While the inherent danger of antimicrobial resistance is growing, increasing the threat of a global public health crisis, a new national institute to address the threat has been created through a partnership between universities in Nebraska and Iowa.
The new Institute for Antimicrobial Resistance Research and Education involves cooperation from the University of Nebraska-Lincoln, Iowa State University, the University of Nebraska Medical Center, the University of Iowa, the Association of Public and Land-grant Universities and the Association of American Veterinary Medical Colleges. Funding is being provided from the University of Nebraska-Lincoln and Iowa State, respectively. Together, they will gather veterinary and medical experts to address a problem that leads to at least 2 million people sickened annually — and 23,000 dead of infection.
“This new institute will accelerate discoveries and engage producers in new and impactful ways that will enhance the stewardship and prolong the shelf life of these disease prevention tools,” Mike Boehm, vice president of the University of Nebraska, said. “The establishment of this institute is a big deal, and we are excited about this next chapter of our partnership with our colleagues from Iowa, the industry, and beyond.”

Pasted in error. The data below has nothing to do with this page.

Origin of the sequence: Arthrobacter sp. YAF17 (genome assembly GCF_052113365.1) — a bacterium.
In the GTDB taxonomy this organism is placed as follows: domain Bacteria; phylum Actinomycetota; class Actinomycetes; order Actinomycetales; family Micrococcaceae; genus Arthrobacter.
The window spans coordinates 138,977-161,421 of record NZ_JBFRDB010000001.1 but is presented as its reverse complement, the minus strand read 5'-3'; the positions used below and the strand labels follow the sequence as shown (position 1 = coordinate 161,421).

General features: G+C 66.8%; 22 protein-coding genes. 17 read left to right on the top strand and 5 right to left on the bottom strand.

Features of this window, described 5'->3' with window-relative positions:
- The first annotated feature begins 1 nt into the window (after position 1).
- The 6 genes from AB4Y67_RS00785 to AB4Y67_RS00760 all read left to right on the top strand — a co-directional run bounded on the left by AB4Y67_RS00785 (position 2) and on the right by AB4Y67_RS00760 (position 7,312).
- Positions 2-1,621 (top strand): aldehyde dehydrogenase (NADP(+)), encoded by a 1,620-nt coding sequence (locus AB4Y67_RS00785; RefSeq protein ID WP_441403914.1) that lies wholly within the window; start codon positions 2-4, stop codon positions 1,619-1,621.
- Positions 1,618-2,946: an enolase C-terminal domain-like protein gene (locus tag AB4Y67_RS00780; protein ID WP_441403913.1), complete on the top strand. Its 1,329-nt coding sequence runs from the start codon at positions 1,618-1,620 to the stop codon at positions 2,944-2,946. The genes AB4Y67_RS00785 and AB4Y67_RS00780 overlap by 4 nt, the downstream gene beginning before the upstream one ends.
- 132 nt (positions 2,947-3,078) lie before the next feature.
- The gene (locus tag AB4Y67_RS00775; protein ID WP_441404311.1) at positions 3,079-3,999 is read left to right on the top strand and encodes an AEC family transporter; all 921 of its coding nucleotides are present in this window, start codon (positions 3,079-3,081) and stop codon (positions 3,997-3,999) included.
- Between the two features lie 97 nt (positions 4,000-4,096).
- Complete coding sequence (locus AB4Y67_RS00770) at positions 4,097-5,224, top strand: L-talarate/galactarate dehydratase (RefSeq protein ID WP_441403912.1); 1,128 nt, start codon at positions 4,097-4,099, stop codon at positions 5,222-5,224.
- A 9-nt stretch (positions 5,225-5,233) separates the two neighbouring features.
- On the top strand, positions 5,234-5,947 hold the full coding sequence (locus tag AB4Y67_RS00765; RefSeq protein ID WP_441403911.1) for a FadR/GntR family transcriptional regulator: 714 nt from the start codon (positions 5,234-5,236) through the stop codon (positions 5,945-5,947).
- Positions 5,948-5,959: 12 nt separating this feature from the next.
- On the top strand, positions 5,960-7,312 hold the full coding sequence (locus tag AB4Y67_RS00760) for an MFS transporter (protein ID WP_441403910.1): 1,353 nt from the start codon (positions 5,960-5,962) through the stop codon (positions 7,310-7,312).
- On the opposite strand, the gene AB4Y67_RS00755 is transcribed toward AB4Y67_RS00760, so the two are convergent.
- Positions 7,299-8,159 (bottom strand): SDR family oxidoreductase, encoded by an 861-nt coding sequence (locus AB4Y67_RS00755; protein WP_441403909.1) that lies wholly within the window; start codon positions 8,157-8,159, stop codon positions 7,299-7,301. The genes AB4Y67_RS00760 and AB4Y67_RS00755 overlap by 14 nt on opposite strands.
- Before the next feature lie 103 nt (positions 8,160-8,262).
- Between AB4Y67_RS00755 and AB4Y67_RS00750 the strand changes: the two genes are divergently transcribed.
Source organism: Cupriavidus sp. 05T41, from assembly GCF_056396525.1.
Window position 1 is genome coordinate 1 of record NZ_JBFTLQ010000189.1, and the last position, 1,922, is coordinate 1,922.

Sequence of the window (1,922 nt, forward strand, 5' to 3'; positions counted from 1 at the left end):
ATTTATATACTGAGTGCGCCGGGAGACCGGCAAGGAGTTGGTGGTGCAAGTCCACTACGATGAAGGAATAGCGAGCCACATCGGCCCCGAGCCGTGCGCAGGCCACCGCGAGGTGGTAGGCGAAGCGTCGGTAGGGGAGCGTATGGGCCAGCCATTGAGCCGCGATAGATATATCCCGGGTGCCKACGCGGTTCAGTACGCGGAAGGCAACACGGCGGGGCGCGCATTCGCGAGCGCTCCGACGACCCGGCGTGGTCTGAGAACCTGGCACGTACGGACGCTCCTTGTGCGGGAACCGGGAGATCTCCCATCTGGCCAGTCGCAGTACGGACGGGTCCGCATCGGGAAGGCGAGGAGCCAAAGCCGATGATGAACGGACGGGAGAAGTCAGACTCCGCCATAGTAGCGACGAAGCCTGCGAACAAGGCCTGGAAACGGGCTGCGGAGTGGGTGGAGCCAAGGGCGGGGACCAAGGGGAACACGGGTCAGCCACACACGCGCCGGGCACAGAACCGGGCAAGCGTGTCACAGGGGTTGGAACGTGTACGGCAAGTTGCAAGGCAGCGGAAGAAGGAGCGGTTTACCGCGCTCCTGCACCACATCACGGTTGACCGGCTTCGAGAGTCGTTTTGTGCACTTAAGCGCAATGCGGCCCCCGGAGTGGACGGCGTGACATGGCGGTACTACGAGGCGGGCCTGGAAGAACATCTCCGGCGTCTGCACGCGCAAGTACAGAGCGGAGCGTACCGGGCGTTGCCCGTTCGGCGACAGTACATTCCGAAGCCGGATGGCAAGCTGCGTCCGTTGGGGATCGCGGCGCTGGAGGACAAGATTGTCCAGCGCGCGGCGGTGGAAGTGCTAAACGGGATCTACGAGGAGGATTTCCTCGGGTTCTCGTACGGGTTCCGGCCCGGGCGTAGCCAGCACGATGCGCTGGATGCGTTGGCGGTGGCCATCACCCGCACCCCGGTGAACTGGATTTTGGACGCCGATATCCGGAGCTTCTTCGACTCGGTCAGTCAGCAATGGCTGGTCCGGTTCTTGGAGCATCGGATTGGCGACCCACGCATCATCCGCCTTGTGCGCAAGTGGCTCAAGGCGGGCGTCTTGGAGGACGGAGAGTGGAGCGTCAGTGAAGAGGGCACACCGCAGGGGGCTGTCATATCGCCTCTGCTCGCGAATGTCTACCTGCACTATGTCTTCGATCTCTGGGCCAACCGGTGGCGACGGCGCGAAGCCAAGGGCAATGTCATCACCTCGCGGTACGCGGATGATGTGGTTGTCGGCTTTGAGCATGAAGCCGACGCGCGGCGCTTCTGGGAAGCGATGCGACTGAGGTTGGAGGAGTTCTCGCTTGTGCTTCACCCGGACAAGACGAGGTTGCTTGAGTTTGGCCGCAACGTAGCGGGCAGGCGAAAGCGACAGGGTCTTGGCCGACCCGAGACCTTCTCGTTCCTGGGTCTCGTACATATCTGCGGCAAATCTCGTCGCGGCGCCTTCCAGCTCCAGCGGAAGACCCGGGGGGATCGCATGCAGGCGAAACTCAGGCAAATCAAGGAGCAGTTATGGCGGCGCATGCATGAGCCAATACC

These universities have previously worked together in one of the institute’s forebears — the Antimicrobial Resistance Consortium, a research initiative focused on similar ends. Now, the institute will help coordinate and implement recommendations for universities and veterinary medical colleges throughout the United States.
The Centers for Disease Control and Prevention currently estimate that $20 billion in direct health care costs and $35 billion in lost productivity can be attributed annually to drug-resistant superbugs.